What do IPOs mean for the future of platforms?

Platforms’ business models are an important consideration under financial adviser due diligence so what do a recent spate of IPOs and planned listings from Transact, AJ Bell and Nucleus mean for the nascent market?


Integrafin, the parent company of investment platform Transact, first announced its plans to float in January and this month it was priced at £650m when it was admitted to the London Stock Exchange (LSE).

Transact has £29.7bn of funds under direction, serving more than 150,000 clients on behalf of 5,100 financial advisers.

Meanwhile, AJ Bell, which has a direct-to-consumer (D2C) and adviser proposition, confirmed on Sunday it had hired an advisory firm to explore an IPO on the LSE, while Nucleus, which has £13bn assets under administration, is also rumoured to be eyeing a listing.

Next Wealth’s managing director and founder Heather Hopkins says she has long been saying there will be further consolidation in the platforms space and listings could ease that process.

“Transact’s float set a price for that business, which helps to define a price for other platform businesses too,” Hopkins says. “And the fact investment banks have been crawling all over platforms should naturally lead to more M&A activity.”

She says platforms looking to IPO is a sign of a “healthy and maturing market”.

CWC Research founder and platform consultant Clive Waller said in theory IPOs could make industry consolidation easier, but in reality consolidation is a “financial nightmare”.

Nucleus & Transact are “very much adviser favourites”, according to Waller, while A J Bell has “fallen back on service and functionality and majored on D2C”.

Distraction for management

Mark Polson, founder of financial services consultancy The Lang Cat, argues that there are “lots of risks” that come with the IPO process, predominantly the fact that a business concentrating fully on its IPO will find it difficult to concentrate on other aspects alongside.

He says: “There may be a few bumps in terms of management attention along the way. There is also a risk that the business is bought or largely bought by new owners of which the supporting advisers don’t approve.”

Fundscape’s chief executive officer (CEO) Bella Caridade-Ferrira says large investors could buy up big stakes in the business and use them to force voting decisions, gain seats on the board or force the company to overturn decisions.

Another risk could be that the stock has been overvalued and its price falls after listing never to recover again, she adds. “However, this is exceptionally rare.”

“Companies and their advisers are pretty good at gauging demand, evaluating the business and pitching the price right.”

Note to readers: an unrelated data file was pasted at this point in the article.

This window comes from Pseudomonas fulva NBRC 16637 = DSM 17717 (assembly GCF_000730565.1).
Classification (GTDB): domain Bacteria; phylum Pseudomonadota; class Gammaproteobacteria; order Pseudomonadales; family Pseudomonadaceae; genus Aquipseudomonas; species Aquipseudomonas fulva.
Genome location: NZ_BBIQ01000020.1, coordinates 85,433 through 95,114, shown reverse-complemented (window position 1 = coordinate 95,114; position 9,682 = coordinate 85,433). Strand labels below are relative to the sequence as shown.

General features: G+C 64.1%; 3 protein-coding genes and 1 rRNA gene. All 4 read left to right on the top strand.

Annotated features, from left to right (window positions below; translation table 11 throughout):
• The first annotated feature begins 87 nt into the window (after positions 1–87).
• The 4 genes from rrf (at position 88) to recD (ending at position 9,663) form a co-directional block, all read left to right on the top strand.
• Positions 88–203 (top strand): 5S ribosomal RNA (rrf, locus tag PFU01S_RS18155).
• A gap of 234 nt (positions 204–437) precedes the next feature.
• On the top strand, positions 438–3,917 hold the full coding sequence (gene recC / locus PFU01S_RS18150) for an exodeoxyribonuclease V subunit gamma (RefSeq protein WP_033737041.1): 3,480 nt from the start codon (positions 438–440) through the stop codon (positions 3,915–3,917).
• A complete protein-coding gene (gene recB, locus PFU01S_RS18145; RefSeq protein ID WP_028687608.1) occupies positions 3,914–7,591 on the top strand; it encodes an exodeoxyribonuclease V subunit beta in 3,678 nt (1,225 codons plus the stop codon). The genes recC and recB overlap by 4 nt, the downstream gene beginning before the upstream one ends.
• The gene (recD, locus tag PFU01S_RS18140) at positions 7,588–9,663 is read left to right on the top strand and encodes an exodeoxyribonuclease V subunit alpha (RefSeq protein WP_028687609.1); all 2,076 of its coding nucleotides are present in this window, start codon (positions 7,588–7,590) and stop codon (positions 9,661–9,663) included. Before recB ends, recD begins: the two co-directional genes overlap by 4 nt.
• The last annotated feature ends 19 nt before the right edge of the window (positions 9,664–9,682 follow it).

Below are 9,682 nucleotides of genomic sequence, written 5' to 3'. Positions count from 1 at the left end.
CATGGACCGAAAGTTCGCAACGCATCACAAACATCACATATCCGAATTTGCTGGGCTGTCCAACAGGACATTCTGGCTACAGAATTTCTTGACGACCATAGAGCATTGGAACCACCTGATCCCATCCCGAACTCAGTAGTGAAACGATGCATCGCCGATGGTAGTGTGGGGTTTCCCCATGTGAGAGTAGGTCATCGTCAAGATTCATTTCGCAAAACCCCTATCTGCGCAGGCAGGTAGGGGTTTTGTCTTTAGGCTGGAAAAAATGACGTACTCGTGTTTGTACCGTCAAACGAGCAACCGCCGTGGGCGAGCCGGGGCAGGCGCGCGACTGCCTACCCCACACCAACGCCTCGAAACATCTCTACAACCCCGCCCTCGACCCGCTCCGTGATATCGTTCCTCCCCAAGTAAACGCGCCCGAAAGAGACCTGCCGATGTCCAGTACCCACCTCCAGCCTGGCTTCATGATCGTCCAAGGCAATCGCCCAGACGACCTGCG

Despite the risks, Hopkins says Transact handled their IPO with “aplomb” managing the business and the listing in tandem.


Hopkins says that she doesn’t think publicly-listed platforms will set the firms apart as advisers will always need to consider the financial stability of a platform as part of their due diligence.

She argues that while publicly listed companies will need to disclose detailed financial information, potentially giving advisers a “better window into the financial health of the business”, that ownership structure alone won’t offer a competitive advantage.

However, Caridade-Ferrira says a public listing allows the company to raise substantial amounts of cash and expand the business.

“Being listed is a good thing for a company since it’s now scrutinised by the market and is held to higher standards of transparency and conduct,” she says.

Polson says that although an injection of capital is handy if it can be used to provide “new improved stuff”, in general the IPOs should be neutral for advisers.

Waller has a similar attitude.

“Fidelity are private, Vanguard are mutual. So what?” he said.

“Advisers have loved Nucleus and Transact as private companies. What will change other than share price volatility.”

Why now?

Polson says that lots of companies have been thinking about listing for a while, but now important pieces of regulation are out of the way.

“First, pension freedoms, Mifid II and to a lesser extent GDPR are all done and either in process or finished as developments.

“That’s a huge relief in terms of stress on these businesses. Capital is available, and it feels almost like it’s been stored up waiting for the shackles to come off.”

Meanwhile, arguing that we’ve got “quite enough” platforms for now down the IPO route, he adds that all three [AJ Bell, Nucleus and Transact] are admired as “good businesses with strong management and clear propositions.”

“Lovers gonna love and haters gonna hate, but in general advisers we speak to find positive things to say about all three.”

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